#     ACTIVE_HIGH = 1
#     ACTIVE_LOW = 2
#     BIAS_AS_IS = 1
#     BIAS_DISABLE = 2
#     BIAS_PULL_DOWN = 4
#     BIAS_PULL_UP = 3
#     DIRECTION_INPUT = 1
#     DIRECTION_OUTPUT = 2

def setup_gpio(gpio, direction, pud):
# def setup_gpio(gpio, direction, pud=0):  # optional pud
  """
  Set gpio as an input or an output
  direction: 0=IN, 1=OUT
  pud: 0=None 1=Up 2=Down
  """
  line = chip.get_line(gpio)
  gpiomap[gpio] = line
  if direction:
    line.request(consumer="p_gpio", type=gpiod.LINE_REQ_DIR_OUT)
  else:
    f = gpiod.LINE_REQ_FLAG_BIAS_DISABLE
    if pud==1:
      f = gpiod.LINE_REQ_FLAG_BIAS_PULL_UP
    if pud==2:
      f = gpiod.LINE_REQ_FLAG_BIAS_PULL_DOWN
    line.request("p_gpio", gpiod.LINE_REQ_DIR_IN, f)
    print('pud= ', pud, 'bias= ', line.bias())

def input_gpio(gpio):
  """
  Input from a GPIO channel.
  Returns HIGH=1=True or LOW=0=False
  """
  return gpiomap[gpio].get_value()

def output_gpio(gpio, value):
  """
  Output to a GPIO channel.
  value - 0/1 or False/True or LOW/HIGH
  """
  gpiomap[gpio].set_value(value)

def gpio_function(gpio):
  """
  Returns the current GPIO direction
  Only works if gpio in use
  Returns 0,1 (IN, OUT)
  """
  if gpio in gpiomap:
    return gpiomap[gpio].direction() - 1
  return 0

def get_pullupdn(gpio):
  """
  Return the current GPIO pull
  Only works if gpio in use
  Returns
  0:None/Unknown
  1:Up
  2:Down
  """
  if gpio in gpiomap:
    return gpiomap[gpio].bias()-2
  return 0

 #  Dummy functions
def setup():
  pass

def cleanup():
  pass

#------------- 
import time

def main():
  global chip
  SigOUT = 12
  SigIN = 13
  LOOPS = 20000
  setup_gpio(SigOUT, 1, 0)
#   setup_gpio(SigIN, 0, 0)
#   setup_gpio(SigIN, 0, 1)
  setup_gpio(SigIN, 0, 2)

  t0 = time.time()

  for i in range(LOOPS):
    output_gpio(SigOUT, 1)
    output_gpio(SigOUT, 0)

  t1 = time.time()

  print("gpiod Python\t{:>10.0f} toggles per second".format((1.0 * LOOPS) / (t1 - t0)))
  output_gpio(SigOUT, 1)
  print("{}".format(input_gpio(SigIN)))
  print('SigIN function= ', gpio_function(SigIN))
  print('SigOUT function= ', gpio_function(SigOUT))
  print('pud= ', get_pullupdn(SigIN))
  print('pud= ', get_pullupdn(4))

if __name__ == '__main__':
    main()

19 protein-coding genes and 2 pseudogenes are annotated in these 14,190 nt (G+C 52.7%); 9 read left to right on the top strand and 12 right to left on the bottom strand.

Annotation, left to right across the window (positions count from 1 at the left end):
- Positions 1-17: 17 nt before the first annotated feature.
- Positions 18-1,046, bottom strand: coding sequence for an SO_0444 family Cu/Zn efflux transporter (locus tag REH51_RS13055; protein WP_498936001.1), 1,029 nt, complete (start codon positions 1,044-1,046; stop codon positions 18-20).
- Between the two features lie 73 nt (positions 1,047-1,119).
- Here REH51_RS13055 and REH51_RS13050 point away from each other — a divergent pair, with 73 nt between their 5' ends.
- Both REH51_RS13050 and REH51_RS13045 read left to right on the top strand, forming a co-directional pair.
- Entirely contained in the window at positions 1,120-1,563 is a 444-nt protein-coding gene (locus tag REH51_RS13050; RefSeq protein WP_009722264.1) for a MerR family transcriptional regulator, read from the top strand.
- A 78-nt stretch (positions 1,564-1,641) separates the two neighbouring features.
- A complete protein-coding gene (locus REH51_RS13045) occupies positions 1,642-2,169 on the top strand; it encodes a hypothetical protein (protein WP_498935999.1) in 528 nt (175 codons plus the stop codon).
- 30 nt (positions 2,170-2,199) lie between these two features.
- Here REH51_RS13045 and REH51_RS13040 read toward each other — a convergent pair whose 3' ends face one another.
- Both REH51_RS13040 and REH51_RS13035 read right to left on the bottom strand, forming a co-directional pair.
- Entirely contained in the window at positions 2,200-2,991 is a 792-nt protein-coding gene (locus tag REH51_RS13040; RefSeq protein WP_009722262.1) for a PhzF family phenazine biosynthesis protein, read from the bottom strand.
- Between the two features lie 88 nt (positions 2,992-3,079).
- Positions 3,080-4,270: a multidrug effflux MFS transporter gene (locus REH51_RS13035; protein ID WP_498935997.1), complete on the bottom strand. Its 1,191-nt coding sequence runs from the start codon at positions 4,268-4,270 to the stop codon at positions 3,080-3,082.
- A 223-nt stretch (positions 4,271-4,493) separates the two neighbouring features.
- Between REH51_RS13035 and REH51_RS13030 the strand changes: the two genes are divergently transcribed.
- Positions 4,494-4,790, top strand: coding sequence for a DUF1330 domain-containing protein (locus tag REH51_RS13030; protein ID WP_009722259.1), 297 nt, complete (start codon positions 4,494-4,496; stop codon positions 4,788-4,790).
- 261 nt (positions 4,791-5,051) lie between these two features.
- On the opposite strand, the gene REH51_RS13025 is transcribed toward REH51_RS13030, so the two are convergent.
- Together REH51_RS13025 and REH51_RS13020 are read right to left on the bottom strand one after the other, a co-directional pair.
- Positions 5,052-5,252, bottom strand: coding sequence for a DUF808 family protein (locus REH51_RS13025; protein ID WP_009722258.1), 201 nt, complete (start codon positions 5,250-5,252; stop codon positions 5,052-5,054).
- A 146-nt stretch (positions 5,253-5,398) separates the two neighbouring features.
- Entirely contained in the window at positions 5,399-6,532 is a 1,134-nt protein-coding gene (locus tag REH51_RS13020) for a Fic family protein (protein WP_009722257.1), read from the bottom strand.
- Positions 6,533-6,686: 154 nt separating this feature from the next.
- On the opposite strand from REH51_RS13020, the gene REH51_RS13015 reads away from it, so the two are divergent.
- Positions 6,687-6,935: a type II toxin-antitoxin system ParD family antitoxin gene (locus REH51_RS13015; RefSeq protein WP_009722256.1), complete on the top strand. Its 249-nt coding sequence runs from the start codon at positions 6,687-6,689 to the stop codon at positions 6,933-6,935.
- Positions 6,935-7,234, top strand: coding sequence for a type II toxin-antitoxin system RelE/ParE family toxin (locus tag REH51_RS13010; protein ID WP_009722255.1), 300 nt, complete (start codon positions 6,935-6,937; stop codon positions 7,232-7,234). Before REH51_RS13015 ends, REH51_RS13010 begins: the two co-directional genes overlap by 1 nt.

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  • The libgpiod v2 documentation. Not quite up to date, but the differences are minor. And there are more examples in the libgpiod source tree, for C and all the other language bindings, including python. If you need examples that aren't already covered there then let us know and we'll add some. Of course that is for v2, which you are reluctant to use as it isn't packaged in Raspberry Pi OS yet, but I can't help you with that. And you couldn't pay me to write examples for v1. Commented Jan 5 at 16:03
  • The Toms Hardware example is no longer functional with the most recent version of gpiod. You will need to install an older version of gpiod for it to work.
    – utdream
    Commented Mar 28 at 21:44
  • What the basis for the claim that lgpio is faster than gpiod? Given they both use the same kernel interface you would expect them to be about the same, and there isn't a lot of fat in gpiod, so I'm curious as to where this purported speed advantage comes from. Commented May 2 at 2:36
  • Provide a link to your pi-gpio library. Commented May 2 at 3:40
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The Raspberry Pi Model 5 was introduced at the end of 2023. It only works with Raspberry Pi Bookworm OS or later

However, the biggest impact for most developers is that the RPi.GPIO input/output library does not work on the Raspberry Pi model 5. This is because the RPi Model 5 now has a seperate chip caled RP1 for controlling the GPIO header. This means that hundreds of thousands of programs or maybe even millions of programs need to be modified to use one of the newer libraries such as gpiod or lgpio.

My own product also Raspberry Pi Internet Radio is such a program and would have meant a lot of work to convert all the GPIO routines to say GPIOD which does run on the RPi Model 5. So I decided to write a simple interface called GPIOconverter which converts RPi GPIO calls to one of the newer GPIO interfaces. GPIOD was advocated as the best way forward however I found that, at the time, GPIOD was poorly documented and I could not find any examples of how to handle interrupts. I eventually settled on using python3-lgpio for the GPIOconverter software. The architecture of the interface is shown below:

OUTPUT: User Program --> GPIO calls --> GPIOconverter --> LGPIO

INPUT: LGPIO events --> GPIOconverter --> User Program

The GPIOconverter software is currently available available on GitHub GPIO converter on GitHub

or download it from the following Web site. GPIOconverter from Bob Rathbone